• Andy Murray will get near him a player who took him to 5 sets in one of the previous Slams. 
  • A top-8 seed will draw Venus Williams in the first or second round. 
  • There will be two sisters drawn to play each other at an early stage.
  • Kim Clijsters, Serena Williams and Caroline Wozniacki will be drawn too close for comfort to each other.
  • A couple of players who are defending QF points will face each other early. In either draw.
  • Any two of Nalbandian, Hewitt, Roddick and Haas will meet somewhere around round 2.
  • Isner - Mahut were already drawn, don't worry. Yes, of course they're playing each other, it's in the Wimbledon rulebook, isn't it?
Enjoy your weekend, and prepare to curse the Tennis Gods at least 3 times tomorrow. It won't help you, but at least you'll have someone to blame for all this mess!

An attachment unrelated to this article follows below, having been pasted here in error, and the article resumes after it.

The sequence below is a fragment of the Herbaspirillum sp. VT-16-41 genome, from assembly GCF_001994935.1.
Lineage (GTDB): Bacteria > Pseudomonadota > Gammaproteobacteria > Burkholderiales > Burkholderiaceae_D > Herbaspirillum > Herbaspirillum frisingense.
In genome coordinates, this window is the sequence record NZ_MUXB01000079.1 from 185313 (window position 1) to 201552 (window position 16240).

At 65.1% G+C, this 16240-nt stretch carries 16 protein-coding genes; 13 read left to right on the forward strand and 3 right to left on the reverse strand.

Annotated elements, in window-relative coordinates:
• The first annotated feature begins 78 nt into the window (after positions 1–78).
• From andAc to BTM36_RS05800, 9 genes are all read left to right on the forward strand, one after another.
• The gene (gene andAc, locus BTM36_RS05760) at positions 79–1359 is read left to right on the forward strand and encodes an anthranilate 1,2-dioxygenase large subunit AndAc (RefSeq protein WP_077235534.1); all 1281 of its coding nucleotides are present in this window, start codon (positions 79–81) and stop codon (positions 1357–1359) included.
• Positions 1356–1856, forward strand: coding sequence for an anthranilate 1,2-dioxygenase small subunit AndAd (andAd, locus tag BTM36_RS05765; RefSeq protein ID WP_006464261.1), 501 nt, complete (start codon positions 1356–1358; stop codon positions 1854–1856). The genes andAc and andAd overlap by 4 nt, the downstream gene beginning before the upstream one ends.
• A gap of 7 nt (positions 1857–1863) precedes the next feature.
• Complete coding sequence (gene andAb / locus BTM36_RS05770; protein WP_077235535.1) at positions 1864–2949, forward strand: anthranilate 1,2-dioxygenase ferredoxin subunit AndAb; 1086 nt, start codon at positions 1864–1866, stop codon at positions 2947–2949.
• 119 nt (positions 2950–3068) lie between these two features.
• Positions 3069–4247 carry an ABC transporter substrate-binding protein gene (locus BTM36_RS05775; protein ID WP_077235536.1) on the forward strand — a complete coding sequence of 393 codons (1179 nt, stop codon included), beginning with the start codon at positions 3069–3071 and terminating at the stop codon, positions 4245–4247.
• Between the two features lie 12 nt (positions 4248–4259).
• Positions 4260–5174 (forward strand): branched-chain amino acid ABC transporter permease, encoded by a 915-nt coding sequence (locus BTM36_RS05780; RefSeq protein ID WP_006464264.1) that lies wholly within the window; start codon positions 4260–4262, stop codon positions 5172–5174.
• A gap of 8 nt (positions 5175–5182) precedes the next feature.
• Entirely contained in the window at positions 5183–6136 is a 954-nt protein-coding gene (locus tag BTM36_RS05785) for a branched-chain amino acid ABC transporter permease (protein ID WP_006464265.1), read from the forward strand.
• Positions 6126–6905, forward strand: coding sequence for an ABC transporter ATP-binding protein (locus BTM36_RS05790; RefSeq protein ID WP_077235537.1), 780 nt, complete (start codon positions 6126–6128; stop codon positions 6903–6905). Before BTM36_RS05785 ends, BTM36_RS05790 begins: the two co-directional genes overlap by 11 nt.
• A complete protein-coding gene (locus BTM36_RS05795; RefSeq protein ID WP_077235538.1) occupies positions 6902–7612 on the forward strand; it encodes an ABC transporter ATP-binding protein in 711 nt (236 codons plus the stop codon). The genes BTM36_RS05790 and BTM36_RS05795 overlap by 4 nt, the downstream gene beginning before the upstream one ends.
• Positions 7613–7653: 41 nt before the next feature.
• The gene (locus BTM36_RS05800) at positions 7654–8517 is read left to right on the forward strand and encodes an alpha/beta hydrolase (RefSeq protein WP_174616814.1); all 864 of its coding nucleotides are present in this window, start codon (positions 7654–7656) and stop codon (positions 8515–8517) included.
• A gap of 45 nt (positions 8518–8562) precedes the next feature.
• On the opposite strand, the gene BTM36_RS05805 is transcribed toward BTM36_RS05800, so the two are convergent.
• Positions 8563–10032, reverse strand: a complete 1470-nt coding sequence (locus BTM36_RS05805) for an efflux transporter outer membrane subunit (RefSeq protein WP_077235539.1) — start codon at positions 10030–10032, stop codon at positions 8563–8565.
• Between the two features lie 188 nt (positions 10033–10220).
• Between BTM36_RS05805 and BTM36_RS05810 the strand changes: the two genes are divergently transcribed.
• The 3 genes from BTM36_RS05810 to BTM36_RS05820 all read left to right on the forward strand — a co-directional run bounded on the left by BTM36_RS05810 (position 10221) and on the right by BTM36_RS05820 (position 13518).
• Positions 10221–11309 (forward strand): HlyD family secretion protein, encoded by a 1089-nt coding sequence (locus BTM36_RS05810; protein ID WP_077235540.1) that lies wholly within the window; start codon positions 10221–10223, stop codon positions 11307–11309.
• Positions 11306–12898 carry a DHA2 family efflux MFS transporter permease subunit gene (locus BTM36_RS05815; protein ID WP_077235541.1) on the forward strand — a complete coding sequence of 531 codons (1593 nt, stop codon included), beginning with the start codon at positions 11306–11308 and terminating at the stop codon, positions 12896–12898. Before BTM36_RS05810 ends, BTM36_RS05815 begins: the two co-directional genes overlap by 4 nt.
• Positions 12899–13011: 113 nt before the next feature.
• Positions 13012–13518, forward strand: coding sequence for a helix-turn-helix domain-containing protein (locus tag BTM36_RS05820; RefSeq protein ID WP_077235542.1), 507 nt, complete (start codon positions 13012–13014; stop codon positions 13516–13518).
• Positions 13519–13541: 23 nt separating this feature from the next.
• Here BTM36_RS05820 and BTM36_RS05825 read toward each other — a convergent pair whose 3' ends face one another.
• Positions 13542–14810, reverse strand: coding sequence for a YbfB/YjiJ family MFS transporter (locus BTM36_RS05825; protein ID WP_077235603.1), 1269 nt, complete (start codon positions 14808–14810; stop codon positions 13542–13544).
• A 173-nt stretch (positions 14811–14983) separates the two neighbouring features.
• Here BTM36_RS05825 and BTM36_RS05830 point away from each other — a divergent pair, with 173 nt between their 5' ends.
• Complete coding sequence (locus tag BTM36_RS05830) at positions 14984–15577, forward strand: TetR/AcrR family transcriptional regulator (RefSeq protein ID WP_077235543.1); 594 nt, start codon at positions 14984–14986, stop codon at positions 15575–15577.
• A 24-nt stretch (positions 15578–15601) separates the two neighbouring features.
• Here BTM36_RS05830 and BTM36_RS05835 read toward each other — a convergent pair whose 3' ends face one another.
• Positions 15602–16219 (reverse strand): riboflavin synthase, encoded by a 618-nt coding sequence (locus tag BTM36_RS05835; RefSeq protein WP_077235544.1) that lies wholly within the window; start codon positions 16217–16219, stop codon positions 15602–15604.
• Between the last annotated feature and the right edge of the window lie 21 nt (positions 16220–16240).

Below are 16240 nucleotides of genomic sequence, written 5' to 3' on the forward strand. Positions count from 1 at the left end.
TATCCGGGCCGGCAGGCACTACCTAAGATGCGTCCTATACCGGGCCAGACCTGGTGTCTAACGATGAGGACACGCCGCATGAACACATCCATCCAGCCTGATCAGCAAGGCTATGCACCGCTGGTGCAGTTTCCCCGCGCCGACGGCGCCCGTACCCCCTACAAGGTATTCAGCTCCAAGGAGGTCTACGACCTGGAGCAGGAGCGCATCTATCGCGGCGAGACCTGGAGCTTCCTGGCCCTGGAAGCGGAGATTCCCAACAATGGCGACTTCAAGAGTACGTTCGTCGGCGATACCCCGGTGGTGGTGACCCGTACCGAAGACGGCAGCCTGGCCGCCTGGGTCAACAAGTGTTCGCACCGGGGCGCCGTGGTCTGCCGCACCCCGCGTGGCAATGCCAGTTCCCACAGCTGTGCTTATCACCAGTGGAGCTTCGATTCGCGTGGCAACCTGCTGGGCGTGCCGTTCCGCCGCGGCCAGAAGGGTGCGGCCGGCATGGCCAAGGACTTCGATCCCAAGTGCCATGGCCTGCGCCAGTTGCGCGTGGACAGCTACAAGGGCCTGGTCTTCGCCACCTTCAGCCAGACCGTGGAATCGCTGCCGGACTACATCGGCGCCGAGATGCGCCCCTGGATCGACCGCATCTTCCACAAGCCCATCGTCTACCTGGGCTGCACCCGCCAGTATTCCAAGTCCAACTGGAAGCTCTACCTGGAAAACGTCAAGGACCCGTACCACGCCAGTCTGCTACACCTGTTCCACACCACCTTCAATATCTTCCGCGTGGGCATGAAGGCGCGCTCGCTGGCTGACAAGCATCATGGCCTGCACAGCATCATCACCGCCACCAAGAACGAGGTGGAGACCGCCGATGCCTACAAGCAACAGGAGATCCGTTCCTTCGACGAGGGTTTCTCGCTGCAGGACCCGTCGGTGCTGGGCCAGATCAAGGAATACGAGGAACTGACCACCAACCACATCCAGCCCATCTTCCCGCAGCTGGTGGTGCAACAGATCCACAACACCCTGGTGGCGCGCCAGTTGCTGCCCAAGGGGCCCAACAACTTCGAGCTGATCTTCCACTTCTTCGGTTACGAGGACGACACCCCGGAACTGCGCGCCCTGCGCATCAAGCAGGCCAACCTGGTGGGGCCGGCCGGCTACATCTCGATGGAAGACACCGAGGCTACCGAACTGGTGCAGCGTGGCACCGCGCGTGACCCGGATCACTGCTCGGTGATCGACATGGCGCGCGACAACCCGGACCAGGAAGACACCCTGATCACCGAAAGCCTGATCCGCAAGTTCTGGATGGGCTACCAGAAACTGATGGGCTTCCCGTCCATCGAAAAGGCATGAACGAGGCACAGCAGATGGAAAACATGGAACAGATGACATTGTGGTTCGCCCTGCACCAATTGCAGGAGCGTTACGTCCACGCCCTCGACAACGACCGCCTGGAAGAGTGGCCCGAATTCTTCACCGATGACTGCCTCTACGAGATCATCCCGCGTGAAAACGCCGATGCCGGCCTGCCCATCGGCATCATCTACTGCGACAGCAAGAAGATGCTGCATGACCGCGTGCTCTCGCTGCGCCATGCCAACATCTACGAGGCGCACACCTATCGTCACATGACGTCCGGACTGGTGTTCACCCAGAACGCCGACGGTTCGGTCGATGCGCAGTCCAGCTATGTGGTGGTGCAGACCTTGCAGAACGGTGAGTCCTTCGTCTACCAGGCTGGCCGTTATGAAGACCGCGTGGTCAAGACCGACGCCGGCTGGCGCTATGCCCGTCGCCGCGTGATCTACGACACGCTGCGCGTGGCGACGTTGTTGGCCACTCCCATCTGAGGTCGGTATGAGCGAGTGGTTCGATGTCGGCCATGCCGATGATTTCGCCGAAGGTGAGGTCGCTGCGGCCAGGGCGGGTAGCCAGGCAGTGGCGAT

* Those might not be entirely factual.

Saturday, 2 June 2012

Watching Juniors

My first tennis experience of any kind was watching my brother play in his first official tennis tournament when he was 10 years old. Back then, I couldn't distinguish between a forehand and a backhand, but I learned for the first time what it meant frazzling over a tennis match.

More than two years have passed, I got drawn into watching pro tennis and into playing tennis myself, and not only can I now tell a volley from an overhead, I can actually hit both (not too successfully, mind you). One thing I still love to do more than anything, however, is watch Juniors tennis tournaments.

Watching 10, 11, 12 year old kids playing competitive tennis matches is a unique anthropological experience. On one hand, it is very similar to watching real pros play, especially when the kids get a bit older, and can hold long rallies. If you've never seen an under-14 tournament, you might be surprised - the quality of the tennis is often as high as what you're used to seeing on TV. They serve hard, their ground-strokes are well formed, they can hit beautiful winners, they use dropshots and volley well. In fact, I think I've seen all sorts of net exchanges and dropshot-lob combinations more often during junior tournaments than I've seen on TV.